Four months into his new job as Secretary of the Interior, Ryan Zinke returned to his hometown of Whitefish on Tuesday, emphasizing energy development and what he described as his department’s effort to reverse a “breach of trust” by federal land-management agencies in a keynote speech to the Western Governors’ Association.
One of Zinke’s most controversial actions since taking over the department in March is his ongoing review of 26 national monuments across the United States — including the Missouri River Breaks National Monument in north-central Montana. During a press conference after his address, Zinke said the Missouri Breaks would “likely” not be among those national monuments that may have federal protections reduced or eliminated under President Donald Trump’s executive order.
“It is my likely recommendation to leave the Missouri Breaks as is,” Zinke said. “... In the case of the Missouri Breaks, I think it’s settled to the degree that I would rather not open up a wound that has been healed.”
Elsewhere, however, the Interior secretary has vowed to open up more federal lands to natural resource development, and he echoed Trump’s call for American “energy dominance” in his remarks to several hundred attendees at the three-day conference.
“Fossil fuels are a part of our mix, and we should be advocates rather than punitive for energy,” Zinke said.
He also sought to connect the administration’s proposed budget — which includes deep cuts to the Land and Water Conservation Fund — to former President Barack Obama’s shift away from offshore oil and gas development.
The fund, established in 1965, collects royalties from federal oil and gas leases and uses the revenue to provide conservation grants to the states. Zinke said the department’s proposed cuts correspond to a drop in those revenues from $18 billion in 2008 to about $2.6 billion in 2016.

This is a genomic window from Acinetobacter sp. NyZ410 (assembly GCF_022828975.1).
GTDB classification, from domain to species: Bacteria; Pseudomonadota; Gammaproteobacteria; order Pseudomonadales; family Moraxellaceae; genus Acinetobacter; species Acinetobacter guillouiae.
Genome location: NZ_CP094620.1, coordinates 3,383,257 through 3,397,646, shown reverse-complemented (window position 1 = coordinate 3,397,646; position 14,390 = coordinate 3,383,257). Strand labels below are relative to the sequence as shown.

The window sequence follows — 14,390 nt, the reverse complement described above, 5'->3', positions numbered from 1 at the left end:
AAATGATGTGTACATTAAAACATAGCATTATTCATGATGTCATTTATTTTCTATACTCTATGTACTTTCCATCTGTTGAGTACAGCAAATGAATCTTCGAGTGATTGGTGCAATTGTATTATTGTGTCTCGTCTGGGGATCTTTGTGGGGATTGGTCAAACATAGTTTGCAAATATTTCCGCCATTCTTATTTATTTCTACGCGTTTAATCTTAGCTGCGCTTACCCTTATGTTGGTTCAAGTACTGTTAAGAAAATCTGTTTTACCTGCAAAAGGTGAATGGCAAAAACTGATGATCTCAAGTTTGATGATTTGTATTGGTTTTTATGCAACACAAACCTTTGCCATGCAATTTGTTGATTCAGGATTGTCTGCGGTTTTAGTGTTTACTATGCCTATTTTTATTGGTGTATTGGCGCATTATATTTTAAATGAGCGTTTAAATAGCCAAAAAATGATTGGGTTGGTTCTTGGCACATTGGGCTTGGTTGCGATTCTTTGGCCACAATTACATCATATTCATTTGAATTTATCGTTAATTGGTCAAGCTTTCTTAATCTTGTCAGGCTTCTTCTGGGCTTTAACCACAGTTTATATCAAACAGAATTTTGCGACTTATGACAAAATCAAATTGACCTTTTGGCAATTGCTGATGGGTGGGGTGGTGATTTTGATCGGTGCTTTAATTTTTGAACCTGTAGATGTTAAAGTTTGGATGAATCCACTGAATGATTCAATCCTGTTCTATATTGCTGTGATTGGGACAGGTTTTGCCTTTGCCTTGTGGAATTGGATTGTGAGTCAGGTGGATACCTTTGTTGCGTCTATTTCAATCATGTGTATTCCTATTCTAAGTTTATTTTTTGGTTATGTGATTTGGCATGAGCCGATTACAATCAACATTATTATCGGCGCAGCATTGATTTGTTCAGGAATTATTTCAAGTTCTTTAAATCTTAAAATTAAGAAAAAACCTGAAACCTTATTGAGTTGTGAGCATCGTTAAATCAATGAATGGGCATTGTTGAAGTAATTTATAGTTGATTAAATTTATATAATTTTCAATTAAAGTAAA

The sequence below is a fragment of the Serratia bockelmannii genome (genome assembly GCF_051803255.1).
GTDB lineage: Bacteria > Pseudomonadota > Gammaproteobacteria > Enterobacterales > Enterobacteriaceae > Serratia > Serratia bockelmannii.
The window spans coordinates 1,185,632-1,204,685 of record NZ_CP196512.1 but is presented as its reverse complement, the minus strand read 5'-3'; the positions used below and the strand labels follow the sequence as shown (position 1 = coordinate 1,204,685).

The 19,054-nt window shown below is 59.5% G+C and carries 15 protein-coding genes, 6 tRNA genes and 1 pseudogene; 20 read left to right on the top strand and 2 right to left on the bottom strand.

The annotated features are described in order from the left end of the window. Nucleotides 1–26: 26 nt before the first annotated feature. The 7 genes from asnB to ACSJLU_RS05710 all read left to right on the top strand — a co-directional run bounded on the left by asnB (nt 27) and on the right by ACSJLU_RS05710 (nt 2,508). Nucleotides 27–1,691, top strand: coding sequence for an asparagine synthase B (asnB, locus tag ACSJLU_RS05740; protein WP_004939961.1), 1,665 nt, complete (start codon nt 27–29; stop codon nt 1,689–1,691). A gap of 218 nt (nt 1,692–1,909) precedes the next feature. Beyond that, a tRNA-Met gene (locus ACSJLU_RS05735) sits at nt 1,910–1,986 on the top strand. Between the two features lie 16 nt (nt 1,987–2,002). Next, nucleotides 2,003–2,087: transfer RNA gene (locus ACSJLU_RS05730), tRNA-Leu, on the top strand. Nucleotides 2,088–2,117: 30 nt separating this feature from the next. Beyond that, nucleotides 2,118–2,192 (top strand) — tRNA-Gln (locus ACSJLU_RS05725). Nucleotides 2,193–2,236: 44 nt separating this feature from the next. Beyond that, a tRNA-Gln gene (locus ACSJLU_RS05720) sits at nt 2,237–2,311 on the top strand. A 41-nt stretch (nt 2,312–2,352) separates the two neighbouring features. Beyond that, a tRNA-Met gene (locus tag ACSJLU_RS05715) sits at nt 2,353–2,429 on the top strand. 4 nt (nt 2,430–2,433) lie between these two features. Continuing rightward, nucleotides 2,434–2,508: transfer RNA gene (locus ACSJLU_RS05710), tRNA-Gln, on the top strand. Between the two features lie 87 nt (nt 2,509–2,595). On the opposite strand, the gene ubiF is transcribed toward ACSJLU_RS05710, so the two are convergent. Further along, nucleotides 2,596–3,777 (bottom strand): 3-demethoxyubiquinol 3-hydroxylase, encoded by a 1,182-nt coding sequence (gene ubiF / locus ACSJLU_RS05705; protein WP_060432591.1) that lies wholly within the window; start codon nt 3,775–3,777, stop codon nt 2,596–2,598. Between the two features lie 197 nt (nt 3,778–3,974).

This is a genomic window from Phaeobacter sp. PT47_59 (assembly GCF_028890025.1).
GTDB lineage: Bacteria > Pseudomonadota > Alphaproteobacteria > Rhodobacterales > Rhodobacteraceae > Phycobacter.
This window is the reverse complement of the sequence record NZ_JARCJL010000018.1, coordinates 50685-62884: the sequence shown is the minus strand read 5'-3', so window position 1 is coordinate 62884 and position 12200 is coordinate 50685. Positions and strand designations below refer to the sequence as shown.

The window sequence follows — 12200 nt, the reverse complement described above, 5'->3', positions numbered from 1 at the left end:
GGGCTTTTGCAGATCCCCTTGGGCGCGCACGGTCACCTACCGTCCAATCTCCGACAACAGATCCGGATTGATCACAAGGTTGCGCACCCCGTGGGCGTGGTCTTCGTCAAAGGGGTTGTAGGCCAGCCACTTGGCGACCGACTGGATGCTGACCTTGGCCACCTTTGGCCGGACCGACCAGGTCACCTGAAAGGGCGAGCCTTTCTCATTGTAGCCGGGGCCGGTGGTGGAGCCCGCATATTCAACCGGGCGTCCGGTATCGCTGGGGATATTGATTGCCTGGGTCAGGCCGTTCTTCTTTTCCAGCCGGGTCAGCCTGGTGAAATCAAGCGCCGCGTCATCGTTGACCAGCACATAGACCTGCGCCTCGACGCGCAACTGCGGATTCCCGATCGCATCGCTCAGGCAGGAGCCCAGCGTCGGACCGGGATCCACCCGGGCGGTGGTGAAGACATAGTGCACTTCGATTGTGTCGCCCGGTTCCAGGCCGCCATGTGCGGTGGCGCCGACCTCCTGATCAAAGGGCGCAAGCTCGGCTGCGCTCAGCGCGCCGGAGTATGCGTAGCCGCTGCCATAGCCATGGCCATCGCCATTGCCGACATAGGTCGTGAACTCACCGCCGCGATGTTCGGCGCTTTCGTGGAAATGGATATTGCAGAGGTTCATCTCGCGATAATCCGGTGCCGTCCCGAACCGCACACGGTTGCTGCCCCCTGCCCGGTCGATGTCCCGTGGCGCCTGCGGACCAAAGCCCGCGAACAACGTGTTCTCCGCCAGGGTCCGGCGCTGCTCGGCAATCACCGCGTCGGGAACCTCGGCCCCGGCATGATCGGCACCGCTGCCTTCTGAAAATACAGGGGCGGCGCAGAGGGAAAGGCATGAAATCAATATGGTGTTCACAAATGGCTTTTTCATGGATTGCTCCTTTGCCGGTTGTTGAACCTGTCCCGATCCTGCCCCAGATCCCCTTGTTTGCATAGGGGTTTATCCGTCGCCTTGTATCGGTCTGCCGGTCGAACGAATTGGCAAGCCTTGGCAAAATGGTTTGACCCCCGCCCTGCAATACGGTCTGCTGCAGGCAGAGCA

Referring to the National Park Service’s $11.5 billion maintenance backlog, he suggested those deferred maintenance projects could also be funded by a return to more aggressive resource development on federal lands.
“At Interior, I’m looking at both sides of the balance sheet. But there’s a consequence when you put 94 percent of our offshore off limits,” he said. “There’s a consequence of not harvesting trees. There’s a consequence of not using some of our public lands for the creation of wealth and jobs.”
A block north of the convention venue at the Whitefish Performing Arts Center about 100 protesters who didn’t share the secretary’s views on public land management gathered in Whitefish’s Depot Park.
The protest, organized by several local and state environmental groups, attracted dozens of local residents carrying signs opposing the national-monument reviews and Zinke’s broader agenda.
Holding a handmade sign that read, “Sec’y Zinke — Stand up for Montana,” Kalispell resident Anne Biby called the former Montana lawmaker’s actions “short sighted,” and said they placed the Treasure State’s renowned natural beauty at risk.
“There is nothing in Montana like the Missouri Breaks and White Cliffs areas, and there just is no reason to minimize our public lands in any way,” Biby said.
Bonnie Rice with the Sierra Club’s Montana chapter drew a mixture of applause and supportive boos as she addressed the protesters, denouncing the Interior Department’s recent moves to approve the Keystone XL Pipeline, remove Yellowstone-area grizzly bears from the Endangered Species List and open up the Arctic National Wildlife Refuge to energy exploration.
Along the sidewalk, a handful of counter-demonstrators carried their own signs praising Zinke’s actions. Jerry O’Neil, a former state legislator from Columbia Falls, said he’s in favor of reducing the Missouri Breaks’ national monument designation.
“As far as I know, they have no reason to lock up as much as they’ve locked up,” he said.
North Fork Preservation Association President Debo Powers, however, called Zinke’s ongoing review an “attack on our national monuments,” and pointing to his professed alignment with the president who developed the designation under the Antiquities Act of 1906.
“Mr. Zinke, you were our congressman in Montana and you were fond of saying you were a ‘Teddy Roosevelt Republican’ — and you lied to us,” Powers, a Polebridge resident, told the crowd. “What I would like to ask you is, ‘What would President Roosevelt think of you right now and what you’re doing as secretary of the Interior? He wouldn’t be pleased.”
The Western Governors’ Association meeting wraps up Wednesday.
Reporter Sam Wilson can be reached at 758-4407 or by email at email@example.com.